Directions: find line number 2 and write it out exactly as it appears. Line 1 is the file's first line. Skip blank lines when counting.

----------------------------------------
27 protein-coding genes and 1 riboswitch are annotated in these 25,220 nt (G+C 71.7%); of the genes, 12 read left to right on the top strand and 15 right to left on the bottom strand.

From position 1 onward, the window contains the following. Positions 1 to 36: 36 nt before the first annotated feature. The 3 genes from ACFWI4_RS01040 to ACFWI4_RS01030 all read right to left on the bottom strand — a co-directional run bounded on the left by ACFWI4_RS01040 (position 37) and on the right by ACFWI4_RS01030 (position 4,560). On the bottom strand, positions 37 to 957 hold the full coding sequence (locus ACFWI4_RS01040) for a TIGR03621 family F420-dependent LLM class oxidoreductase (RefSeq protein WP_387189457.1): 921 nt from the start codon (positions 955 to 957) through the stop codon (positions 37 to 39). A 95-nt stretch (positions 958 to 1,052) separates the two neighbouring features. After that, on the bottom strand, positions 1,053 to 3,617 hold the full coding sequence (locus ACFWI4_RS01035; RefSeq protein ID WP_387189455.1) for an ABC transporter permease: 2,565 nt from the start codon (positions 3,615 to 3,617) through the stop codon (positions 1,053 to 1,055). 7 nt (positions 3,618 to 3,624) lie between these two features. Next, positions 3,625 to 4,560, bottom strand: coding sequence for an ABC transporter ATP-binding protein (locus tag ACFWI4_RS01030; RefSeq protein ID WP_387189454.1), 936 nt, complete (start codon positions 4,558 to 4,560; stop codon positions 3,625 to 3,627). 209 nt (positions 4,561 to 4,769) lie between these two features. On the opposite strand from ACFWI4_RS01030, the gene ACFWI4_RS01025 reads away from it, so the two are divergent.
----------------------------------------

From position 1 onward, the window contains the following. Positions 1 to 36: 36 nt before the first annotated feature. The 3 genes from ACFWI4_RS01040 to ACFWI4_RS01030 all read right to left on the bottom strand — a co-directional run bounded on the left by ACFWI4_RS01040 (position 37) and on the right by ACFWI4_RS01030 (position 4,560). On the bottom strand, positions 37 to 957 hold the full coding sequence (locus ACFWI4_RS01040) for a TIGR03621 family F420-dependent LLM class oxidoreductase (RefSeq protein WP_387189457.1): 921 nt from the start codon (positions 955 to 957) through the stop codon (positions 37 to 39). A 95-nt stretch (positions 958 to 1,052) separates the two neighbouring features. After that, on the bottom strand, positions 1,053 to 3,617 hold the full coding sequence (locus ACFWI4_RS01035; RefSeq protein ID WP_387189455.1) for an ABC transporter permease: 2,565 nt from the start codon (positions 3,615 to 3,617) through the stop codon (positions 1,053 to 1,055). 7 nt (positions 3,618 to 3,624) lie between these two features. Next, positions 3,625 to 4,560, bottom strand: coding sequence for an ABC transporter ATP-binding protein (locus tag ACFWI4_RS01030; RefSeq protein ID WP_387189454.1), 936 nt, complete (start codon positions 4,558 to 4,560; stop codon positions 3,625 to 3,627). 209 nt (positions 4,561 to 4,769) lie between these two features. On the opposite strand from ACFWI4_RS01030, the gene ACFWI4_RS01025 reads away from it, so the two are divergent.